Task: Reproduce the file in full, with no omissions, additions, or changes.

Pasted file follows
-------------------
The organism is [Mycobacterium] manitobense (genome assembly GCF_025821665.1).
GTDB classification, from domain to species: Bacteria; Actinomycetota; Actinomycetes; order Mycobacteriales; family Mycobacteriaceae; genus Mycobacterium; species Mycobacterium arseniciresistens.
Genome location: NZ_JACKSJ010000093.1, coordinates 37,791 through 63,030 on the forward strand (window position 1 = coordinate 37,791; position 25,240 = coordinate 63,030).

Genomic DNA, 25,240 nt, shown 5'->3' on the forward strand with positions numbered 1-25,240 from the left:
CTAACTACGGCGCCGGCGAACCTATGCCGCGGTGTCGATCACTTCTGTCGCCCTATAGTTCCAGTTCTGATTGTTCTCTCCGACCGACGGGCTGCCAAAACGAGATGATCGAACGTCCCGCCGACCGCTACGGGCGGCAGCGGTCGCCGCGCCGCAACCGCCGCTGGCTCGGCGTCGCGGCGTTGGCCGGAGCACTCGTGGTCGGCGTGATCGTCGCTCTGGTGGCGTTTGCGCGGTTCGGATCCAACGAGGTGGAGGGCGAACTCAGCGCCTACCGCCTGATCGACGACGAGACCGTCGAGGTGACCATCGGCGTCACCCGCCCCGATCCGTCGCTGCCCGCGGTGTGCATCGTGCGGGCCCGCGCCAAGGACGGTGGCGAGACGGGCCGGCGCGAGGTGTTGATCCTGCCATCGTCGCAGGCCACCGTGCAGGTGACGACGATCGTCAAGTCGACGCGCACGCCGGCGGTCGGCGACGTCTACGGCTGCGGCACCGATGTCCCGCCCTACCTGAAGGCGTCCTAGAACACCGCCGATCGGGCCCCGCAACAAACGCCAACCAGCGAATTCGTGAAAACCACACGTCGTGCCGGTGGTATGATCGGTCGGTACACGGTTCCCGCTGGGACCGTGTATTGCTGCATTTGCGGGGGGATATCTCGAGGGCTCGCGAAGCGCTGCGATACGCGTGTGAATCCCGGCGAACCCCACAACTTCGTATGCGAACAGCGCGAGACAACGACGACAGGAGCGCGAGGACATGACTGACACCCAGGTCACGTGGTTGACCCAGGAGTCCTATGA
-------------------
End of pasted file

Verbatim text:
The organism is [Mycobacterium] manitobense (genome assembly GCF_025821665.1).
GTDB classification, from domain to species: Bacteria; Actinomycetota; Actinomycetes; order Mycobacteriales; family Mycobacteriaceae; genus Mycobacterium; species Mycobacterium arseniciresistens.
Genome location: NZ_JACKSJ010000093.1, coordinates 37,791 through 63,030 on the forward strand (window position 1 = coordinate 37,791; position 25,240 = coordinate 63,030).

Genomic DNA, 25,240 nt, shown 5'->3' on the forward strand with positions numbered 1-25,240 from the left:
CTAACTACGGCGCCGGCGAACCTATGCCGCGGTGTCGATCACTTCTGTCGCCCTATAGTTCCAGTTCTGATTGTTCTCTCCGACCGACGGGCTGCCAAAACGAGATGATCGAACGTCCCGCCGACCGCTACGGGCGGCAGCGGTCGCCGCGCCGCAACCGCCGCTGGCTCGGCGTCGCGGCGTTGGCCGGAGCACTCGTGGTCGGCGTGATCGTCGCTCTGGTGGCGTTTGCGCGGTTCGGATCCAACGAGGTGGAGGGCGAACTCAGCGCCTACCGCCTGATCGACGACGAGACCGTCGAGGTGACCATCGGCGTCACCCGCCCCGATCCGTCGCTGCCCGCGGTGTGCATCGTGCGGGCCCGCGCCAAGGACGGTGGCGAGACGGGCCGGCGCGAGGTGTTGATCCTGCCATCGTCGCAGGCCACCGTGCAGGTGACGACGATCGTCAAGTCGACGCGCACGCCGGCGGTCGGCGACGTCTACGGCTGCGGCACCGATGTCCCGCCCTACCTGAAGGCGTCCTAGAACACCGCCGATCGGGCCCCGCAACAAACGCCAACCAGCGAATTCGTGAAAACCACACGTCGTGCCGGTGGTATGATCGGTCGGTACACGGTTCCCGCTGGGACCGTGTATTGCTGCATTTGCGGGGGGATATCTCGAGGGCTCGCGAAGCGCTGCGATACGCGTGTGAATCCCGGCGAACCCCACAACTTCGTATGCGAACAGCGCGAGACAACGACGACAGGAGCGCGAGGACATGACTGACACCCAGGTCACGTGGTTGACCCAGGAGTCCTATGA